REVIEW

Book Review: Whitethorn Woods by Maeve Binchy

March 20, 2008
Shantanu Dutta

Whitethorn Woods by Maeve Binchy is an extremely readable book once you get used to the fact that it is neither a traditional novel nor exactly a collection of short stories. The first few chapters seem to be a bit disjointed and there is a struggle to discern how the diverse characters link up. Once the reader gives up the effort to look for a direct connection and starts concentrating on the many characters that populate the book, it is an extremely warm and entertaining book.

The hub of the book is a Catholic shrine in a traditional Irish village dedicated to St. Ann, mother of the Virgin Mary in an Irish village by the name of Rossmore. Although the local priest, Father Flynn is skeptical about its religiosity, the local people have all gone there to pray for as long as one and his notional superior, the semi retired Fr. Cassidy can remember. People come to the well to make their wishes for marriage, children, cures of diseases, and success in other endeavors. Many of the characters have slim ties to one another through family connections, having gone to school with one together, or employment.

The undercurrent of the book is this shrine which is likely to be demolished soon. Rossmore used to be a small village but no more – traffic has significantly increased in recent years and there is talk of a new express way being built that will cut down the traffic passing through the town but will take away the much loved shrine from their midst. It is this development that makes people think through their connection to the shrine and over the years.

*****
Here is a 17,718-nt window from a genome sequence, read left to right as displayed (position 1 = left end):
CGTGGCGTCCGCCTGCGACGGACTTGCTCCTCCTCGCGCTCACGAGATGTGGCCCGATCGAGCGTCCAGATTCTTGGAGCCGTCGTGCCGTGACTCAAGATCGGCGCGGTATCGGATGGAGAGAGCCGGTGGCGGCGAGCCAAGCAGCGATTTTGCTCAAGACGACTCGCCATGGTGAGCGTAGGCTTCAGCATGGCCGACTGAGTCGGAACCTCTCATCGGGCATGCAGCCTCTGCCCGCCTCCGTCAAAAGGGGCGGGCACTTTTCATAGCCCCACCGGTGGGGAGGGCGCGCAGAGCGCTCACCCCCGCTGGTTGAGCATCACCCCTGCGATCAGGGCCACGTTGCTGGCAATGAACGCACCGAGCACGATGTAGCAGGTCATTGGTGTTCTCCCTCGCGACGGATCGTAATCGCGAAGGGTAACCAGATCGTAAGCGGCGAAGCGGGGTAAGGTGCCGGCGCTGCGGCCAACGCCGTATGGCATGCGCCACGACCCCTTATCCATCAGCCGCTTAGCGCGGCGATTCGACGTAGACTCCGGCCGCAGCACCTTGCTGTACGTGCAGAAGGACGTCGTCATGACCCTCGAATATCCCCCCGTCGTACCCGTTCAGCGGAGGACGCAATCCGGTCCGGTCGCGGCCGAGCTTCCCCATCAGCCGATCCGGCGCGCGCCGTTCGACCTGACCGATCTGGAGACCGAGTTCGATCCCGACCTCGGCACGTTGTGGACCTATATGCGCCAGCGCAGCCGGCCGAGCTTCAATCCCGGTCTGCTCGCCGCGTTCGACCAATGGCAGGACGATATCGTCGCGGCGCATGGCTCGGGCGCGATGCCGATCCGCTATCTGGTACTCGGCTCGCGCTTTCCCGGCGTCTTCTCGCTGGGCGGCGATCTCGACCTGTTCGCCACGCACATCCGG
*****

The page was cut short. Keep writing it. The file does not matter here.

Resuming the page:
As Binchy brings to life person after person reminiscing about the Whitethorn Woods and the statue of St. Ann and their personal equation to it, we get to see the entire spectrum of human nature of human emotions bared before the statue of St. Ann and some memorable characters come to life – Neddy, the simple but golden hearted man who calls himself “Not the sharpest knife in the drawer but the luckiest”, that will remain with me long after the book has been shelved, though with so many characters to choose from, each reader can pick an choose their personal favorite.

In a subtle and understated way, Maeve Binchy tells us the story of an ancient county coping with change. There are references to the time when Ireland used to be poor and people as a result of the well known potato famines or the over all poverty prevailing. The new express way is a symbol of the many other ways in which Ireland is changing as is the devotion to St. Ann. The parish priest is befuddled as church attendance is declining by the day but the devotion to what is essentially a folk shrine shows no signs of abating and indeed the looming express way about to be built divides the town because to the modern irreligious, it is a sign of prosperity, new and better paying jobs and a thriving economy. But to the tradition bound the destruction of the shrine is nothing but a permanent end to a way of life they have always known and admired.

Two things stay with you after you have finished the book. The first that it is possible to say a lot without being preachy. She could have written a tome about tradition and modernity or about continuity and change but she didn’t. Instead through the format of a novel she has allowed the reader to raise their own questions and through the characters who inhabit its pages, she has offered some perspective but not pat answers. To sum it up, “Whitethorn Woods” is a novel which is really a fable wrapped up as a story. Certainly worth a read!

Shantanu Dutta is a medical doctor by training and a development professional by vocation. His writings mostly deal with change, complexity and conversion and tries to look at a changing world through heaven's eyes.
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